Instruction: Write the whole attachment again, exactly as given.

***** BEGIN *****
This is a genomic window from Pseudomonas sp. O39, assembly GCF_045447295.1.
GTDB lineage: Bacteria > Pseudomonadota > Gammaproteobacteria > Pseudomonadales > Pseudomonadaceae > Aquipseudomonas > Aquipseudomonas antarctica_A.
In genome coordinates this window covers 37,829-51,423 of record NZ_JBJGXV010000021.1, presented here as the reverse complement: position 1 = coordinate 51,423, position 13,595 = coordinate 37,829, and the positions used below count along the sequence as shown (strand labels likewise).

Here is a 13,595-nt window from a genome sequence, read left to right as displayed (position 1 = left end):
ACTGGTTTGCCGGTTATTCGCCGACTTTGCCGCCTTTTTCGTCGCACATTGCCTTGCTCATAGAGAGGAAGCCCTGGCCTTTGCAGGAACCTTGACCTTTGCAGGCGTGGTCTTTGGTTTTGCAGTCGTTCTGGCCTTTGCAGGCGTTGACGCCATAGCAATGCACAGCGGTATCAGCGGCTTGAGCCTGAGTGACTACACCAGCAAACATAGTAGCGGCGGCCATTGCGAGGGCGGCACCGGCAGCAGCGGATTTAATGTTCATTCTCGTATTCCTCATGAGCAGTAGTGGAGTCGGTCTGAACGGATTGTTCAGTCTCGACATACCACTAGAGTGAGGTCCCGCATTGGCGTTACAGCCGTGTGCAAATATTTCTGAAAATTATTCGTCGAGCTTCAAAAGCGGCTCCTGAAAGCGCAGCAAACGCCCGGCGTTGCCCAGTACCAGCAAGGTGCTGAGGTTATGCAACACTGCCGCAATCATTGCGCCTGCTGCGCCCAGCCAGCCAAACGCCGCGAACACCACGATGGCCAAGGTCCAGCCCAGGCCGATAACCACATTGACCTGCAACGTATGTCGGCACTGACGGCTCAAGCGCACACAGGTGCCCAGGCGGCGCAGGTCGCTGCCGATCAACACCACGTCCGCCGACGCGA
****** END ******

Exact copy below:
This is a genomic window from Pseudomonas sp. O39, assembly GCF_045447295.1.
GTDB lineage: Bacteria > Pseudomonadota > Gammaproteobacteria > Pseudomonadales > Pseudomonadaceae > Aquipseudomonas > Aquipseudomonas antarctica_A.
In genome coordinates this window covers 37,829-51,423 of record NZ_JBJGXV010000021.1, presented here as the reverse complement: position 1 = coordinate 51,423, position 13,595 = coordinate 37,829, and the positions used below count along the sequence as shown (strand labels likewise).

Here is a 13,595-nt window from a genome sequence, read left to right as displayed (position 1 = left end):
ACTGGTTTGCCGGTTATTCGCCGACTTTGCCGCCTTTTTCGTCGCACATTGCCTTGCTCATAGAGAGGAAGCCCTGGCCTTTGCAGGAACCTTGACCTTTGCAGGCGTGGTCTTTGGTTTTGCAGTCGTTCTGGCCTTTGCAGGCGTTGACGCCATAGCAATGCACAGCGGTATCAGCGGCTTGAGCCTGAGTGACTACACCAGCAAACATAGTAGCGGCGGCCATTGCGAGGGCGGCACCGGCAGCAGCGGATTTAATGTTCATTCTCGTATTCCTCATGAGCAGTAGTGGAGTCGGTCTGAACGGATTGTTCAGTCTCGACATACCACTAGAGTGAGGTCCCGCATTGGCGTTACAGCCGTGTGCAAATATTTCTGAAAATTATTCGTCGAGCTTCAAAAGCGGCTCCTGAAAGCGCAGCAAACGCCCGGCGTTGCCCAGTACCAGCAAGGTGCTGAGGTTATGCAACACTGCCGCAATCATTGCGCCTGCTGCGCCCAGCCAGCCAAACGCCGCGAACACCACGATGGCCAAGGTCCAGCCCAGGCCGATAACCACATTGACCTGCAACGTATGTCGGCACTGACGGCTCAAGCGCACACAGGTGCCCAGGCGGCGCAGGTCGCTGCCGATCAACACCACGTCCGCCGACGCGA